Reducing barriers to the creation of a single European capital market through the so-called Lamfalussy process will fail. This will necessitate the creation of a European equivalent of the Securities and Exchange Commission (SEC), which will rely initially on “soft” enforcement powers and on attacking “soft” issues such as corporate disclosure. Or so say Grard Hertig, professor at the Swiss Institute of Technology, ETH Zurich, and Ruben Lee, managing director of the Oxford Finance Group and a member of the Advisory Panel of Financial Services Experts, which advises the Economics & Monetary Affairs Committee of the European Parliament.
In a paper launched today, Hertig and Lee discuss the future of securities markets legislation and regulation in the European Union. They argue that the Lamfalussy Process will not work; that there will be a European Securities and Exchange Commission (ESEC); that the ESEC will focus initially on corporate disclosure issues; and that the ESEC will obtain “soft” enforcement powers. The authors emphasise that these predictions do not reflect the authors’ views as to what should happen – only what they believe will happen.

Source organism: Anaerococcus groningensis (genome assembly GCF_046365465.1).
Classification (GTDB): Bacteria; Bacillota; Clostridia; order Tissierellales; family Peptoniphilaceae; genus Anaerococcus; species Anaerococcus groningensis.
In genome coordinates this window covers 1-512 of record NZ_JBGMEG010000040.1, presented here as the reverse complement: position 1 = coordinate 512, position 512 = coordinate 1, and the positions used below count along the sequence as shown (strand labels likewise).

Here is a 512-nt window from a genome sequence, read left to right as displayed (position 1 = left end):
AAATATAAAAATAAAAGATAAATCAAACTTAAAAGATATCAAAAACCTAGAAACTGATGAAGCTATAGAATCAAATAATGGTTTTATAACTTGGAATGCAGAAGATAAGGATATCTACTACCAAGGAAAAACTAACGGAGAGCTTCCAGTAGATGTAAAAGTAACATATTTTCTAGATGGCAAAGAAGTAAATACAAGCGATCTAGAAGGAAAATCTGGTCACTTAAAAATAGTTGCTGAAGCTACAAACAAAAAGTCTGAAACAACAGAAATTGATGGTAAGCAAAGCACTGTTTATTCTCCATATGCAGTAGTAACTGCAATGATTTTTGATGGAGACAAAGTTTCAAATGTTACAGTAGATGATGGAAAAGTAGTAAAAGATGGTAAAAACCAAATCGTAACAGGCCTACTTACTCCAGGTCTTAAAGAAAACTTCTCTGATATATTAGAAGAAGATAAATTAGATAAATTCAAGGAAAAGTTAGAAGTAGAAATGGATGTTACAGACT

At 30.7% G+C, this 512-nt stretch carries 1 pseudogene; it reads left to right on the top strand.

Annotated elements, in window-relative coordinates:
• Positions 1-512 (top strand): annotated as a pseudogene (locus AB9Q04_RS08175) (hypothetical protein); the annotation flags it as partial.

Hertig and Lee say that the Lamfalussy approach of reducing barriers to the integration of European capital markets will not work because it fails to address two fundamental issues: national protectionism and bureaucratic inertia. “The resulting failure will make increased harmonization and some centralization of supervision inevitable,” they continue. “Notwithstanding current opposition to the establishment of a pan-European securities regulator, there will be a European Securities and Exchange Commission (ESEC). The ESEC will be set up, and develop, following the path of least political resistance. Initially at least, the ESEC will focus on corporate disclosure issues, the area where opposition to regulatory harmonization is weakest. It will not have powers to sanction infringements of its rules, as there would be too much resistance to this. The ESEC will, however, be allowed to investigate possible infringements and make its findings and recommendations public. This “soft enforcement” approach will provide incentives for Member States to undertake corrective action and also foster private litigation.”